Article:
India Moves to Ban Self-Driving Cars to Protect Jobs
India's transport and highways minister is totally against autonomous vehicles.
India could ban self-driving cars before they ever hit its roads. In a statement to reporters, Nitin Gadkari, the country's transport and highways minister said the government will not allow autonomous cars because they pose a threat to jobs, according to the Hindustan Times.
"We won't allow driverless cars in India. I am very clear on this," Gadkari said. "We won't allow any technology that takes away jobs. In a country where you have unemployment, you can't have a technology that ends up taking people's jobs," he added.
Gadkari did note that India is currently short about 22,000 commercial drivers, but said this would be addressed by opening new training facilities. The government hopes to get 5,000 more commercial drivers on the road over the next few years, he said.
Government ban or not, India has already proven to be a tough environment for self-driving cars. Local companies like Tata and Mahindra have begun testing autonomous cars, but India's chaotic traffic conditions have prevented them from getting very far. The sheer amount of people and vehicles, and the fact that human drivers tend to be very aggressive and disobey traffic rules, overwhelmed a Tata Nano autonomous prototype in its initial tests. After a visit last year, Travis Kalanick, then-CEO of Uber, said India was the last place one would want to develop self-driving cars.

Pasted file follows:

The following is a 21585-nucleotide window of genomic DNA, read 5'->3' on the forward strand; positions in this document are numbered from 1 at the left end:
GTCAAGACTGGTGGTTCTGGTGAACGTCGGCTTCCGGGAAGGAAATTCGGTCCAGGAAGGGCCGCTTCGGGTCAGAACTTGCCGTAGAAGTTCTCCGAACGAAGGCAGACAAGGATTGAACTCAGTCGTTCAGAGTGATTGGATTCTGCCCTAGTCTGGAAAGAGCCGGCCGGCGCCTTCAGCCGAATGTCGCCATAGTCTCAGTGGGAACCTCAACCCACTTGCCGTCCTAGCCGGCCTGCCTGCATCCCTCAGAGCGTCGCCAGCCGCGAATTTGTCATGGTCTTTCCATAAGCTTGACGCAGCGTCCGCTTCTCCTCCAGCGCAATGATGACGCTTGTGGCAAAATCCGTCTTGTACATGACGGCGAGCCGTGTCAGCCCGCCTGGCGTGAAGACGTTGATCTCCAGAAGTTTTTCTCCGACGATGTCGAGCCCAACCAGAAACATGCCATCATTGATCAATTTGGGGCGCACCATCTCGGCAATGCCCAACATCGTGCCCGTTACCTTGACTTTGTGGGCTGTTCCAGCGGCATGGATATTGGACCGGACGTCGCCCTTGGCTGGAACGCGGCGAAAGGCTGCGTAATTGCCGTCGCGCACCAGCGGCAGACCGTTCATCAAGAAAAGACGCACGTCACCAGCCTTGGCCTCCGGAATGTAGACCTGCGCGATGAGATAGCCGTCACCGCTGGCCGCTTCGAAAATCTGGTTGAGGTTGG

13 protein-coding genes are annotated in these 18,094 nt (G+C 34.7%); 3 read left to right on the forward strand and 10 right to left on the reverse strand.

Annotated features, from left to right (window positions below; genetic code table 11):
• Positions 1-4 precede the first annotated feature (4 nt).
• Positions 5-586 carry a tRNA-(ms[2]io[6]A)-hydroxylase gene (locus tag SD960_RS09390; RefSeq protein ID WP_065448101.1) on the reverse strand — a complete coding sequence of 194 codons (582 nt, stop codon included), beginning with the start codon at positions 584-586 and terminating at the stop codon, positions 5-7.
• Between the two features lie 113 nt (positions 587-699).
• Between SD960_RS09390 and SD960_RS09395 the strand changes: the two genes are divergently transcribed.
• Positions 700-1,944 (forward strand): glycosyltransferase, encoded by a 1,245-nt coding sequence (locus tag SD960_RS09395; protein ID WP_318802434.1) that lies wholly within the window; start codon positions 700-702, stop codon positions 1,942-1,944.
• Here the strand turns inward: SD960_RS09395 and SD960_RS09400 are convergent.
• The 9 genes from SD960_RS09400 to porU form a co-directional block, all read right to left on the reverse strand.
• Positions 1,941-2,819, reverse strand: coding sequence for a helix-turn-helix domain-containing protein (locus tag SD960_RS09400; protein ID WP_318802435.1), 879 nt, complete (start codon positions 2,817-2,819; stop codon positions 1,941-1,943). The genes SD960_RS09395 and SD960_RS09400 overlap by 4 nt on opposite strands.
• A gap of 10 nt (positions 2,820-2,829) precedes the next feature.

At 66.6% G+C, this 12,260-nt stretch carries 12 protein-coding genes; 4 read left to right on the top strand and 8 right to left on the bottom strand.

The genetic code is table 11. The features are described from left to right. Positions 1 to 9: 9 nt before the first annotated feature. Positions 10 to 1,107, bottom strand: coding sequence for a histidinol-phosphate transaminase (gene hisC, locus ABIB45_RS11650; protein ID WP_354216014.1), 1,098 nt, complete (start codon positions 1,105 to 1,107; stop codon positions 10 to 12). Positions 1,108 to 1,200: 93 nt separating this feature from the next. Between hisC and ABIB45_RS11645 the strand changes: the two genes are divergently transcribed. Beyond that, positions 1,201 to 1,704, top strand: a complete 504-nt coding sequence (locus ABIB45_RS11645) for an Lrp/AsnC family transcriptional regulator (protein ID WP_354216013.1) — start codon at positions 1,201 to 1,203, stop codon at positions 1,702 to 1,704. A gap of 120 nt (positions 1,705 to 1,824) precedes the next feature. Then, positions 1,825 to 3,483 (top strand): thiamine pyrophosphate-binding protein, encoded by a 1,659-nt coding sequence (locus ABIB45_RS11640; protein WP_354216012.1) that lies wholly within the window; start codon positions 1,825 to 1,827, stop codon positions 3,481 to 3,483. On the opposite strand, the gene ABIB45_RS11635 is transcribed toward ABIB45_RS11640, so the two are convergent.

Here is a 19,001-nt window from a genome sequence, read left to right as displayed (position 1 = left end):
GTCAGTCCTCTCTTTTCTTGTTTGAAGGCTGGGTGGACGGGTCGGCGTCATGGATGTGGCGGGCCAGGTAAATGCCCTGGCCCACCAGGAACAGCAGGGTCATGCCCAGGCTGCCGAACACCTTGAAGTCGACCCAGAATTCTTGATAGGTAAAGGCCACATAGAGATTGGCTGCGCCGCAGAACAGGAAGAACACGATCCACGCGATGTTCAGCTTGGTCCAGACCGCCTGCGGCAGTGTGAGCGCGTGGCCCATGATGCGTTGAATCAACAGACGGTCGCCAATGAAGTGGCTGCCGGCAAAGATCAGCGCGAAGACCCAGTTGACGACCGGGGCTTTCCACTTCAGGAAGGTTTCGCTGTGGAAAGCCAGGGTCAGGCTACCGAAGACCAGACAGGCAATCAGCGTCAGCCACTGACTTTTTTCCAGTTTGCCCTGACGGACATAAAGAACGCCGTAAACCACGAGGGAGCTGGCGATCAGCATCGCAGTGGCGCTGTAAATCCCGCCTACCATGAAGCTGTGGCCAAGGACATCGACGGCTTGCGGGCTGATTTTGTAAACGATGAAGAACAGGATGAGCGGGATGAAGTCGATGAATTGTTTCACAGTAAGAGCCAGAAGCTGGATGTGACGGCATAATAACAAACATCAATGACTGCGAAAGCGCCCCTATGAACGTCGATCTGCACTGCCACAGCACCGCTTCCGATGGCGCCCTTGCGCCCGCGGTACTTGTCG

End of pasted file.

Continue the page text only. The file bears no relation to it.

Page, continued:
Government officials also have a reason to be concerned about job losses. In a recent report, Intel claimed self-driving cars could be a $7 trillion business by 2050, but acknowledged that automation will lead to job losses. Intel said the relatively low level of education requirements for commercial drivers could make transitioning to other jobs difficult, but said the shift to self-driving cars will occur gradually enough for the labor force to adapt.
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